In a 2017 survey of Trump Place residents at 200 Riverside Boulevard, 158 of 217 yay-or-nay voters said they wanted to take the Trump name off the condominium building for good. And this January, they sued Donald Trump’s DJT Holdings for the right to do just that.
On Tuesday, one of the dissenters filed an affidavit in court protesting the board’s decision to sue. “In connection with the purchase of my condominium unit,” the resident, Bruce Messinger, wrote, “it was represented to me … that the building where I would be living would always be named ‘200 Riverside Boulevard at Trump Place.’”
It turns out that Messinger may be above and beyond the typical Trump fanboy. He is an investor in and manager of Red Square Media, a public relations shop that, in the words of one of its other executives, “will be the pioneer in delivering American celebrity coverage to the Russian speaking world.”
Red Square Media operates out of Messinger’s Trump Place unit, 26E, and “creat[es] content for large-reaching outlets including Russia’s Channel One, VK, Hearst/ShkulevMedia and hundreds of blogs and Websites,” according to a company media kit reviewed by The Real Deal. The media kit shares some elements with Red Square GC, a media company headquartered on Akademika Koroleva street in Moscow.
Richard Larson, Messinger’s partner and the company president, touts his personal connections to President Trump on the company website, where he claims that he worked as a “private designer” for the president. He also claims to have founded a real estate investment firm, which according to Red Square’s website, “focuse[s] on acquisitions of Trump properties throughout New York City.”
A Richard E. Larson Jr. has owned two condos at 220 Riverside Boulevard, another Trump Place building, paying $1.5 million for a unit in 2004 and $535,000 for another the year before, according to property records. Another apartment in Larson’s name was at Trump World Tower. Larson sold all three of these apartments through a Chapter 7 bankruptcy trustee, records show, with the Trump Place units selling to Retained Realty Inc., a firm connected to Howard Milstein’s Emigrant Savings Bank.
Neither Messinger or Larson responded to requests for comment. TRD was unable to find the name of the Trump-focused investment company Larson reportedly owns or find any evidence that he currently owns Trump properties.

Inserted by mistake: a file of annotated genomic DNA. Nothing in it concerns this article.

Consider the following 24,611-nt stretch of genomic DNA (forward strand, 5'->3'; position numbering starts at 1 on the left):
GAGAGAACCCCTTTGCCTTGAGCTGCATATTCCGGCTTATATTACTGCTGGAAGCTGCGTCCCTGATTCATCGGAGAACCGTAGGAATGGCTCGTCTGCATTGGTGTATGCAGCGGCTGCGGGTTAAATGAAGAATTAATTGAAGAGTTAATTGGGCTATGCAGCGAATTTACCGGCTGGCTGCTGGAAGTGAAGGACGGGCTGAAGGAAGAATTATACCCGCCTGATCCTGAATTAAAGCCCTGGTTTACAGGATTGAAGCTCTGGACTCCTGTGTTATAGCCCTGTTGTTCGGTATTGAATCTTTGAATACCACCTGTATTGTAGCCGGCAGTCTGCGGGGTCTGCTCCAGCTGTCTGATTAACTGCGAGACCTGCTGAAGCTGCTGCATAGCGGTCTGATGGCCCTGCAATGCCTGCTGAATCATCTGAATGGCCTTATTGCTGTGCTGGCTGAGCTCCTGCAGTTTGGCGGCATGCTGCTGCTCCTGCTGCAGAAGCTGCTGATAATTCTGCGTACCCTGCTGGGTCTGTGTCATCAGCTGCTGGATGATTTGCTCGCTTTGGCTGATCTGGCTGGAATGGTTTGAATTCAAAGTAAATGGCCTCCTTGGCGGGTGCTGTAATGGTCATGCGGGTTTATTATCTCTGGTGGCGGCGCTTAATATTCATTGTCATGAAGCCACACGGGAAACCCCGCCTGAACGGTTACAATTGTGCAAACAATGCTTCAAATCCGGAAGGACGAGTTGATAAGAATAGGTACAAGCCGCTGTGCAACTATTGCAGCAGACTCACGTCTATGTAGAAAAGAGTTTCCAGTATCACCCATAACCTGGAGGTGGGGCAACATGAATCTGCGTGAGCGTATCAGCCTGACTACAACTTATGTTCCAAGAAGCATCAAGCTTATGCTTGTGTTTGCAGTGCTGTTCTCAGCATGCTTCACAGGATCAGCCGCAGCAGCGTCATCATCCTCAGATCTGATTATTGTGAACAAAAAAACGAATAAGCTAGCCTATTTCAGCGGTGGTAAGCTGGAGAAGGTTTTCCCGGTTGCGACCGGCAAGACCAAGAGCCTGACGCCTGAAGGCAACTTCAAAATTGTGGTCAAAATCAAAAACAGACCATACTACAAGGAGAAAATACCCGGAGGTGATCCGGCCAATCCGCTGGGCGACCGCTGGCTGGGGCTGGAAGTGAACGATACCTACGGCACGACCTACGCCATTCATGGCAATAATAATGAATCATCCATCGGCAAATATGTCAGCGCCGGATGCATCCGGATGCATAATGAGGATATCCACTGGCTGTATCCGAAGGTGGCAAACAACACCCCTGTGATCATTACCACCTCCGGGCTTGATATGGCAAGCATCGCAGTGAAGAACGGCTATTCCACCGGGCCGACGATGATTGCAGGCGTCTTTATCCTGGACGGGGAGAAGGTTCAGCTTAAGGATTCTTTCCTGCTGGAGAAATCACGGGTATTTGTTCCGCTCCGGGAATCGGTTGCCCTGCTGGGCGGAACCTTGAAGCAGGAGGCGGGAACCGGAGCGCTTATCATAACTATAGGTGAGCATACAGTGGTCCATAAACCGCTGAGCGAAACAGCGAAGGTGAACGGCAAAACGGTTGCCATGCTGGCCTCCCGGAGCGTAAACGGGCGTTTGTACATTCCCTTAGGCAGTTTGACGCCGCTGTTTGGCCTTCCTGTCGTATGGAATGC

Some of Trump’s closest advisers have lived in his buildings. Michael Cohen, now Trump’s personal attorney, first established a relationship with him by purchasing apartments in several Trump buildings. Trump’s White House aide, Kellyanne Conway, first got acquainted with him while serving on the condo board at Trump World Tower. She and her husband sided with the Trump Organization in 2006, when the condo board wanted to remove the Trump name from the building. And former campaign chief Paul Manafort has lived at Trump Tower on Fifth Avenue.
In his affidavit, Messinger argues Trump Place’s residential committee “hijack[ed]” the normal process for meeting and voting on key building issues, and further accused board members of silencing his speech on a community message board for unit owners, court filings show.
“Should we really risk the future of our home and our finances because people have decided they are not happy with the President, which if we are being honest, is the primary motivation behind the decision of the Board?” Messinger, who donated modest amounts to both Trump and Ted Cruz’s 2016 election campaigns, asked in a separate letter filed in court.
The Daily News reported on new filings in the case on Wednesday, which reveal the back-and-forth between the residents and the Trump Organization, and how the board has dealt with dissenters such as Messinger.
Representatives for the Trump Organization did not immediately respond to a request for comment. An attorney for the condo board declined to comment. Robert Levy, co-president of the condo board, could not immediately be reached.
Special Counsel Robert Mueller is deep into an investigation regarding possible collusion between the Trump campaign and Russian nationals during the 2016 presidential race. Trump has frequently denied any collusion as well as even doing any business with Russia.
“I have no deals in Russia,” Trump said early last year. The New York Times later reported that Trump was pursuing a new skyscraper development in Moscow as recently as early 2016.